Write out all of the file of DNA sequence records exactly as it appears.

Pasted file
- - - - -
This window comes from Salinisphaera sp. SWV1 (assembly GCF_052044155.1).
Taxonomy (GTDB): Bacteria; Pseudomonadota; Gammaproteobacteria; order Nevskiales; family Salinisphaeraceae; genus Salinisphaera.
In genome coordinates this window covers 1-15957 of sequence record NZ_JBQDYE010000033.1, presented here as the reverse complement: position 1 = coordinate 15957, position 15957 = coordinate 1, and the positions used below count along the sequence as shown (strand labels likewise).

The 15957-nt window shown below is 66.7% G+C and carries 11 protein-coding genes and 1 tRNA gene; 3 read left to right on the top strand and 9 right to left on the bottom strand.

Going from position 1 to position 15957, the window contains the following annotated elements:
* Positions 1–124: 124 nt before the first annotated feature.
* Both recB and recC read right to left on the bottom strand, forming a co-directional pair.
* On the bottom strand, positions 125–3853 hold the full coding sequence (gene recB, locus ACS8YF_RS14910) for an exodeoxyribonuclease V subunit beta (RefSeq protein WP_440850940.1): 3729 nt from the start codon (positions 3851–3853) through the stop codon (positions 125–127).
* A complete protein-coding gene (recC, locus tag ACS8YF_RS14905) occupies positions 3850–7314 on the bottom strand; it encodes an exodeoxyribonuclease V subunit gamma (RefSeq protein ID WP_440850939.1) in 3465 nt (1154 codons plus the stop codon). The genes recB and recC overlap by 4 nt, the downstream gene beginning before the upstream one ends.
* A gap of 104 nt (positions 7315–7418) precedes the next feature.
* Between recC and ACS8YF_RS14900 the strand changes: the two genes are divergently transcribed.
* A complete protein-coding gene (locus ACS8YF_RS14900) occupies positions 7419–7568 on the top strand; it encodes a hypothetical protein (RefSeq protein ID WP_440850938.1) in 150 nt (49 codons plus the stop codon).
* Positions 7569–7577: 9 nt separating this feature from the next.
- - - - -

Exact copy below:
This window comes from Salinisphaera sp. SWV1 (assembly GCF_052044155.1).
Taxonomy (GTDB): Bacteria; Pseudomonadota; Gammaproteobacteria; order Nevskiales; family Salinisphaeraceae; genus Salinisphaera.
In genome coordinates this window covers 1-15957 of sequence record NZ_JBQDYE010000033.1, presented here as the reverse complement: position 1 = coordinate 15957, position 15957 = coordinate 1, and the positions used below count along the sequence as shown (strand labels likewise).

The 15957-nt window shown below is 66.7% G+C and carries 11 protein-coding genes and 1 tRNA gene; 3 read left to right on the top strand and 9 right to left on the bottom strand.

Going from position 1 to position 15957, the window contains the following annotated elements:
* Positions 1–124: 124 nt before the first annotated feature.
* Both recB and recC read right to left on the bottom strand, forming a co-directional pair.
* On the bottom strand, positions 125–3853 hold the full coding sequence (gene recB, locus ACS8YF_RS14910) for an exodeoxyribonuclease V subunit beta (RefSeq protein WP_440850940.1): 3729 nt from the start codon (positions 3851–3853) through the stop codon (positions 125–127).
* A complete protein-coding gene (recC, locus tag ACS8YF_RS14905) occupies positions 3850–7314 on the bottom strand; it encodes an exodeoxyribonuclease V subunit gamma (RefSeq protein ID WP_440850939.1) in 3465 nt (1154 codons plus the stop codon). The genes recB and recC overlap by 4 nt, the downstream gene beginning before the upstream one ends.
* A gap of 104 nt (positions 7315–7418) precedes the next feature.
* Between recC and ACS8YF_RS14900 the strand changes: the two genes are divergently transcribed.
* A complete protein-coding gene (locus ACS8YF_RS14900) occupies positions 7419–7568 on the top strand; it encodes a hypothetical protein (RefSeq protein ID WP_440850938.1) in 150 nt (49 codons plus the stop codon).
* Positions 7569–7577: 9 nt separating this feature from the next.